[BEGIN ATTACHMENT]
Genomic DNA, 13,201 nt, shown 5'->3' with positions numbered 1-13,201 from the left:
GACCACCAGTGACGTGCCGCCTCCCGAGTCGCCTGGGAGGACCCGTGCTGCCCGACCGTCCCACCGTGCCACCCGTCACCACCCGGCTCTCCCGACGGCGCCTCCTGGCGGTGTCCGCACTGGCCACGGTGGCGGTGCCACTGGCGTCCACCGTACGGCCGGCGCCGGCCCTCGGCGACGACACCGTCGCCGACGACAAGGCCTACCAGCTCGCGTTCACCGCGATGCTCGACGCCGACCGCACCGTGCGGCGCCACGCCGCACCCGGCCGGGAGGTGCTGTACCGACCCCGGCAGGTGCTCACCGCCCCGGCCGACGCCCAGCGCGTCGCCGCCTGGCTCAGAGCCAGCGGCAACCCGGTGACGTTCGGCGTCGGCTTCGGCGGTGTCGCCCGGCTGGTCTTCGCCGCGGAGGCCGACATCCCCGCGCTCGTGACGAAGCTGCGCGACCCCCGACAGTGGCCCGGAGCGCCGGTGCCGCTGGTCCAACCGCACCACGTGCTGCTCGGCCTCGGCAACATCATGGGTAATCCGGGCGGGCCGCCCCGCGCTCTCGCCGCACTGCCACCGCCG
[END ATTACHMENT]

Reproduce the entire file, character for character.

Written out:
Genomic DNA, 13,201 nt, shown 5'->3' with positions numbered 1-13,201 from the left:
GACCACCAGTGACGTGCCGCCTCCCGAGTCGCCTGGGAGGACCCGTGCTGCCCGACCGTCCCACCGTGCCACCCGTCACCACCCGGCTCTCCCGACGGCGCCTCCTGGCGGTGTCCGCACTGGCCACGGTGGCGGTGCCACTGGCGTCCACCGTACGGCCGGCGCCGGCCCTCGGCGACGACACCGTCGCCGACGACAAGGCCTACCAGCTCGCGTTCACCGCGATGCTCGACGCCGACCGCACCGTGCGGCGCCACGCCGCACCCGGCCGGGAGGTGCTGTACCGACCCCGGCAGGTGCTCACCGCCCCGGCCGACGCCCAGCGCGTCGCCGCCTGGCTCAGAGCCAGCGGCAACCCGGTGACGTTCGGCGTCGGCTTCGGCGGTGTCGCCCGGCTGGTCTTCGCCGCGGAGGCCGACATCCCCGCGCTCGTGACGAAGCTGCGCGACCCCCGACAGTGGCCCGGAGCGCCGGTGCCGCTGGTCCAACCGCACCACGTGCTGCTCGGCCTCGGCAACATCATGGGTAATCCGGGCGGGCCGCCCCGCGCTCTCGCCGCACTGCCACCGCCG